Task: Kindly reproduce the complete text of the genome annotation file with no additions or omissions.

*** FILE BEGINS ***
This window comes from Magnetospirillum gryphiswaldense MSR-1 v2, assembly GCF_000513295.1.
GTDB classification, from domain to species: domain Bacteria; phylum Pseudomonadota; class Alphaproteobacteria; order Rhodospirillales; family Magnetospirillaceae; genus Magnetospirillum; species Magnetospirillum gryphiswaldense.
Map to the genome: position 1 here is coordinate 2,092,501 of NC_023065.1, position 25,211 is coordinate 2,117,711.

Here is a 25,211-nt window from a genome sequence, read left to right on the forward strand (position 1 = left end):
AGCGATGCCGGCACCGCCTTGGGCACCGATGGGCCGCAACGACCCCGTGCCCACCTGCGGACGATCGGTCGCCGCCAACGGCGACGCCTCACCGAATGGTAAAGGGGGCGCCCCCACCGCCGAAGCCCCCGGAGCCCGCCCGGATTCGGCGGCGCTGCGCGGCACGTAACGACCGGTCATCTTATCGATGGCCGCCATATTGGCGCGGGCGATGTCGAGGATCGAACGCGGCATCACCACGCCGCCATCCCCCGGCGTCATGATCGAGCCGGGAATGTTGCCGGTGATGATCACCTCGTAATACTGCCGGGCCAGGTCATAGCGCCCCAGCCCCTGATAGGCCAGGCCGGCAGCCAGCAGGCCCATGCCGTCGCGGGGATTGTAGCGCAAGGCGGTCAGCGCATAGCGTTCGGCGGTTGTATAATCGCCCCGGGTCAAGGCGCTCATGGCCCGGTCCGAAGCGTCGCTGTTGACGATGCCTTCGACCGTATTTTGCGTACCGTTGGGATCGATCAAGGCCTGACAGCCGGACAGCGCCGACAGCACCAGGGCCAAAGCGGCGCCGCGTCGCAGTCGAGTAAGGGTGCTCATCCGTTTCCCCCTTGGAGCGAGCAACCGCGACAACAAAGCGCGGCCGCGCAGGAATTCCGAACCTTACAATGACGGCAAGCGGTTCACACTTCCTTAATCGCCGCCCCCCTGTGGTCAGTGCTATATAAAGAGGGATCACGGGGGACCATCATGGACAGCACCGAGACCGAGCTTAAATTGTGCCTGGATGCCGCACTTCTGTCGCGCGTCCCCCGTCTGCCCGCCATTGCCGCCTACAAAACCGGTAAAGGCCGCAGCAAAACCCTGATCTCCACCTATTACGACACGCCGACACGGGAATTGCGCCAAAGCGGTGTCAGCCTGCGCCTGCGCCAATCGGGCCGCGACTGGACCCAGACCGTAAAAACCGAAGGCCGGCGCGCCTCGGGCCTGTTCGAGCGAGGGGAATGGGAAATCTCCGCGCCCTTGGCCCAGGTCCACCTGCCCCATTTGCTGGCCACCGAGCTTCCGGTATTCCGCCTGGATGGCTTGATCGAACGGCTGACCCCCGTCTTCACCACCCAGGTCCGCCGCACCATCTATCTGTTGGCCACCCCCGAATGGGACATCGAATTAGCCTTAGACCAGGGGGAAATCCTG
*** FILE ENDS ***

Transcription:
This window comes from Magnetospirillum gryphiswaldense MSR-1 v2, assembly GCF_000513295.1.
GTDB classification, from domain to species: domain Bacteria; phylum Pseudomonadota; class Alphaproteobacteria; order Rhodospirillales; family Magnetospirillaceae; genus Magnetospirillum; species Magnetospirillum gryphiswaldense.
Map to the genome: position 1 here is coordinate 2,092,501 of NC_023065.1, position 25,211 is coordinate 2,117,711.

Here is a 25,211-nt window from a genome sequence, read left to right on the forward strand (position 1 = left end):
AGCGATGCCGGCACCGCCTTGGGCACCGATGGGCCGCAACGACCCCGTGCCCACCTGCGGACGATCGGTCGCCGCCAACGGCGACGCCTCACCGAATGGTAAAGGGGGCGCCCCCACCGCCGAAGCCCCCGGAGCCCGCCCGGATTCGGCGGCGCTGCGCGGCACGTAACGACCGGTCATCTTATCGATGGCCGCCATATTGGCGCGGGCGATGTCGAGGATCGAACGCGGCATCACCACGCCGCCATCCCCCGGCGTCATGATCGAGCCGGGAATGTTGCCGGTGATGATCACCTCGTAATACTGCCGGGCCAGGTCATAGCGCCCCAGCCCCTGATAGGCCAGGCCGGCAGCCAGCAGGCCCATGCCGTCGCGGGGATTGTAGCGCAAGGCGGTCAGCGCATAGCGTTCGGCGGTTGTATAATCGCCCCGGGTCAAGGCGCTCATGGCCCGGTCCGAAGCGTCGCTGTTGACGATGCCTTCGACCGTATTTTGCGTACCGTTGGGATCGATCAAGGCCTGACAGCCGGACAGCGCCGACAGCACCAGGGCCAAAGCGGCGCCGCGTCGCAGTCGAGTAAGGGTGCTCATCCGTTTCCCCCTTGGAGCGAGCAACCGCGACAACAAAGCGCGGCCGCGCAGGAATTCCGAACCTTACAATGACGGCAAGCGGTTCACACTTCCTTAATCGCCGCCCCCCTGTGGTCAGTGCTATATAAAGAGGGATCACGGGGGACCATCATGGACAGCACCGAGACCGAGCTTAAATTGTGCCTGGATGCCGCACTTCTGTCGCGCGTCCCCCGTCTGCCCGCCATTGCCGCCTACAAAACCGGTAAAGGCCGCAGCAAAACCCTGATCTCCACCTATTACGACACGCCGACACGGGAATTGCGCCAAAGCGGTGTCAGCCTGCGCCTGCGCCAATCGGGCCGCGACTGGACCCAGACCGTAAAAACCGAAGGCCGGCGCGCCTCGGGCCTGTTCGAGCGAGGGGAATGGGAAATCTCCGCGCCCTTGGCCCAGGTCCACCTGCCCCATTTGCTGGCCACCGAGCTTCCGGTATTCCGCCTGGATGGCTTGATCGAACGGCTGACCCCCGTCTTCACCACCCAGGTCCGCCGCACCATCTATCTGTTGGCCACCCCCGAATGGGACATCGAATTAGCCTTAGACCAGGGGGAAATCCTG